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48 Hours in New Orleans

Savoring the Flavors and Culture of the Crescent City

The hectic holiday season is the perfect time of year for a quick getaway. For some, that involves a beach and an umbrella drink. For me, it means food, drink and exploring the culture of other cities, particularly those with a rich history. 

One of my very favorites is New Orleans. On this visit, we had just two short days to soak up what the Crescent City—nicknamed for the shape of the bend of the Mississippi River—has to offer. 

My first stop upon arrival is always chargrilled oysters. Gulf oysters covered in garlic butter, Parmesan cheese and breadcrumbs, grilled over open flames to get just the right amount of char from the flare-up as some of the butter drips into the fire. I've tried many of the notable versions in town (I try to sample at least five or six versions per visit) and keep coming back to the same top few. This time, there was no question; Felix's took the No. 1 spot. Adequate crispy cheesy topping, but not so much that you lose the oyster underneath. 739 Iberille, Fleixs.com

If you are into the history and culture of a city, I recommend taking a walking tour. I booked through Airbnb since I have purchased "experiences" through the site in the past. Our guide, Brian, was both entertaining and informative. We walked through town learning the history of the French Quarter before arriving at St. Louis Cemetary No. 1. You must have a tour guide to be admitted to the cemetery. The Catholic church owns it, and in the interest of preservation, they require all visitors to have a licensed escort. You can find a guide at the gate, but the groups are usually larger, and you may not get as much background information. I suggest booking a smaller tour (10 or fewer) for a more personal visit. AirBnb.com 

After seeing some notable tombs (including Marie Laveau), it is time for dinner. Run, don't walk to Mr. B's Bistro and order the Gumbo Yay-Ya and the barbecue shrimp. Yes, you are going to have (and want) to wear a paper bib. From the first sauce-covered shrimp that you pull apart, you will understand why. This French Quarter Brennan family institution is celebrating 40 years this year, and deservedly so. My favorite way to enjoy New Orleans is a "progressive dining" adventure. After enjoying shrimp and gumbo, we headed over to the most famous of the family's group of restaurants, Brennan's for my favorite childhood dessert, bananas Foster. "Drunk Bananas," as my mother calls it, was invented at Brennan's in 1951. It has since drawn countless visitors for the tableside flambee spectacle. You can order it in the bar, along with a cocktail or glass of wine. A server will bring a cart to your table to prepare the dish as they tell the story of its origin. 201 Royal St., MrBsBistro.com; 417 Royal St., BrennansNewOrleans.com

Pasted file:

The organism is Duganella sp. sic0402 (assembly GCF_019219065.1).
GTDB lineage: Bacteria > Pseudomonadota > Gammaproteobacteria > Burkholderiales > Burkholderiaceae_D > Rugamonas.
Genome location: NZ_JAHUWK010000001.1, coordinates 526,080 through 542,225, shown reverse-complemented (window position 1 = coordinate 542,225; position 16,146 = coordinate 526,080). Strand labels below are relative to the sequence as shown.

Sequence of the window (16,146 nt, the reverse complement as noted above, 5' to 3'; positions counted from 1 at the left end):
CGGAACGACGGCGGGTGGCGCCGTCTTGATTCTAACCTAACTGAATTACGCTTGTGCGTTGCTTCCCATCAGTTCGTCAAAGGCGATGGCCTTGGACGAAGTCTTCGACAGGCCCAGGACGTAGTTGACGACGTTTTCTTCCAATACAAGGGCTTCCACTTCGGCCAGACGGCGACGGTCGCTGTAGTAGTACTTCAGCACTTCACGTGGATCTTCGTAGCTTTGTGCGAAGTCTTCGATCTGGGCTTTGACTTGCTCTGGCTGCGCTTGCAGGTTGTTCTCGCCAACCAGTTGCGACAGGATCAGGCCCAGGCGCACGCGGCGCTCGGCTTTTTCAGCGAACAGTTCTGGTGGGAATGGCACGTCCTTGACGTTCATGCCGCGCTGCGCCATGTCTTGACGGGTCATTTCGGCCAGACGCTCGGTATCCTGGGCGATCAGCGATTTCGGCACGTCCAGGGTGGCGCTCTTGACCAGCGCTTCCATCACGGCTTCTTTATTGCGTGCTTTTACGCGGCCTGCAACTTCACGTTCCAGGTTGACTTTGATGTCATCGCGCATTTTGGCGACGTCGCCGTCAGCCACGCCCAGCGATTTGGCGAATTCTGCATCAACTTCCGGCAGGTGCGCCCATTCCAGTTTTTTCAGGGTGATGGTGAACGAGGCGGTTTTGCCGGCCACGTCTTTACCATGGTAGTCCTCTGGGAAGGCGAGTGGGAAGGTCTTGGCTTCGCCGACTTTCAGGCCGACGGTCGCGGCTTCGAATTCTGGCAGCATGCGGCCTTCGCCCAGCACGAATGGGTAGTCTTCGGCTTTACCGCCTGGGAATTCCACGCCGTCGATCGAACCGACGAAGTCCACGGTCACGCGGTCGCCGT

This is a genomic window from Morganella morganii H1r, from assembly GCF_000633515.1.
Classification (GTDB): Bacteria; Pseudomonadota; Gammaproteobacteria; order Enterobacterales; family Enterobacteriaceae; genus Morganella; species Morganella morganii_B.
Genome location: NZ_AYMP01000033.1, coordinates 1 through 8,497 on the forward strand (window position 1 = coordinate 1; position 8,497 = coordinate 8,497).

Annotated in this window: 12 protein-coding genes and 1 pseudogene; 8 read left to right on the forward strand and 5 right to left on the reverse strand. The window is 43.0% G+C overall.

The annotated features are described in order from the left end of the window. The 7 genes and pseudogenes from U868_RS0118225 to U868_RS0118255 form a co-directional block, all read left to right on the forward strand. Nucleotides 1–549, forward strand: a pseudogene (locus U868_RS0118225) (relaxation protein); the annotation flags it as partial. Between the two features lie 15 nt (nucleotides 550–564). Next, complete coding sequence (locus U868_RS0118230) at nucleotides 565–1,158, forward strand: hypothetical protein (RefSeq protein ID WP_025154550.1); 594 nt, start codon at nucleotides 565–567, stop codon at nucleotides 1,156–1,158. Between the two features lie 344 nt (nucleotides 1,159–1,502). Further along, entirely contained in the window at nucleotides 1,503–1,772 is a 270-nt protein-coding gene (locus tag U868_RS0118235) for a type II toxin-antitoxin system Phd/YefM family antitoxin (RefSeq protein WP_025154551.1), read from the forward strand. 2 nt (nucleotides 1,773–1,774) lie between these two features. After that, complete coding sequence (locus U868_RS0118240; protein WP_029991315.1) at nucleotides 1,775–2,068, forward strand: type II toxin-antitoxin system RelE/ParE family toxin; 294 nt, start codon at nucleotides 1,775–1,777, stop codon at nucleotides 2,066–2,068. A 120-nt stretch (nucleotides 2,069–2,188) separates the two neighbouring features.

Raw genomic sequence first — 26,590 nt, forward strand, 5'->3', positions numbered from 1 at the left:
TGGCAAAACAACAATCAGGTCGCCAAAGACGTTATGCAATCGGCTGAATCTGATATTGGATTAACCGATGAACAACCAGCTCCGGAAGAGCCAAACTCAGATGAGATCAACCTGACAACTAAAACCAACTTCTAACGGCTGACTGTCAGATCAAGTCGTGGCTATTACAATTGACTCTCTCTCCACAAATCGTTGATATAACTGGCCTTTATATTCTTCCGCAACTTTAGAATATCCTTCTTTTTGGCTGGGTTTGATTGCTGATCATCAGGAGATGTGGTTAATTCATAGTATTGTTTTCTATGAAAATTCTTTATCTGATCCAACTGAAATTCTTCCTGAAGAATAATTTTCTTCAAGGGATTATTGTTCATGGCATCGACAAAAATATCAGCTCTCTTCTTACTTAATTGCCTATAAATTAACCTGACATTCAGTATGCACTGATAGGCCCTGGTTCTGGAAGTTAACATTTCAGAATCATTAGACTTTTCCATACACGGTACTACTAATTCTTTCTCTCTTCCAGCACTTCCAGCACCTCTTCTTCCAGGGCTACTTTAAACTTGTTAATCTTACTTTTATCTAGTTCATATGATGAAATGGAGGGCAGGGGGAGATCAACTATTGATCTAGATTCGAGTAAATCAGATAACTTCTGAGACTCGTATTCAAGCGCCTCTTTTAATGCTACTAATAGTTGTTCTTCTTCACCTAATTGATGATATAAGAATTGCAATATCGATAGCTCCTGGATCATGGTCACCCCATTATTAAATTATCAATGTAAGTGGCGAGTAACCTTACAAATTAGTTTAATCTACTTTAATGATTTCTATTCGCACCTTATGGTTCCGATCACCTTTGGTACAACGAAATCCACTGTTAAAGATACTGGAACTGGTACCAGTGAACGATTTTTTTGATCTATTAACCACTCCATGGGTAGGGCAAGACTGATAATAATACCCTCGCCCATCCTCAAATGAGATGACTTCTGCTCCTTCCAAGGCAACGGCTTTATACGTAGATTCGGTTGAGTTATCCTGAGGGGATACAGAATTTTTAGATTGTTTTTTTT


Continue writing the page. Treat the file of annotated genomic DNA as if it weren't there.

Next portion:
After sleeping off our day of travel and food, we made our way to Jackson Square for a breakfast of beignets and cafe au lait at Cafe Du Monde. As usual, there are musicians entertaining customers just outside of the patio. If you stroll along the outside of the square, you will find artists showcasing their work. 800 Decatur St., CafeDuMonde.com

Next, we headed to the French Market District. The market was founded as a Native American trading post before European colonization and now covers six blocks of the French Quarter near the river. It is the oldest of its kind in the United States. Across from the market shops, you will find Central Grocery, the birthplace of the muffaletta sandwich. Go early, because the line will wind out the door by noon. Luckily, they have them ready to go whether you want to dine in or take it across the street to Crescent Park. 923 Decatur St., CentralGrocery.com

After lunch, we headed back toward the other end of the French Quarter, where antique shops and art galleries line the streets. After shopping, it is time for dinner. A happy hour stop at French 75, the bar attached to Arnaud's, means soufflé potatoes and gougères. The cocktail program is recognized by the James Beard Foundation, and upstairs they have a Mardi Gras museum offering a glimpse into the spectacle of Kings and Queens of the annual festival. 

After enjoying bar snacks, we headed down the street listening to the music from a parade, one of many you will likely see passing through the French Quarter. We might have stopped back into Felix's for another couple dozen oysters, but I know you won't judge.

Other favorite food finds, both in and outside of the French Quarter:

Crabby Jack's – Get the duck po'boy; you'll thank me later.

428 Jefferson Highway, CrabbyJacksNola.com

Clancy's – A fine dining restaurant full of locals, for a reason.

6100 Annunciation St., ClancysNewOrleans.com

DatDog – With three locations in NOLA, DatDog offers inventive dogs in a casual atmosphere. I love the build-your-own with duck sausage, blue cheese and blackberry sauce.
DatDog.com

Coop's Place – Coop's is where you get your etoufee. Near the French Market and Central Grocery. 
 1109 Decatur St., CoopsPlace.net

"If I had to sum up NOLA in a dish, I'd say barbecue shrimp from Mr. B's Bistro. It's beautiful, delicious and a hot mess in all the best possible ways." –Joel Bein, travel companion and fellow food junkie

  • My vote for the best chargrilled oysters in the French Quarter definitely goes to Felix's.
  • Cafe Du Monde is open 24/7 so you can get your sugar-coated fix any time of day.
  • The Gumbo Ya-Ya at Mr. B's Bistro is my favorite in New Orleans, and yes, I judge you based on your hot sauce offerings.
  • You never know when a parade will pop up on the street.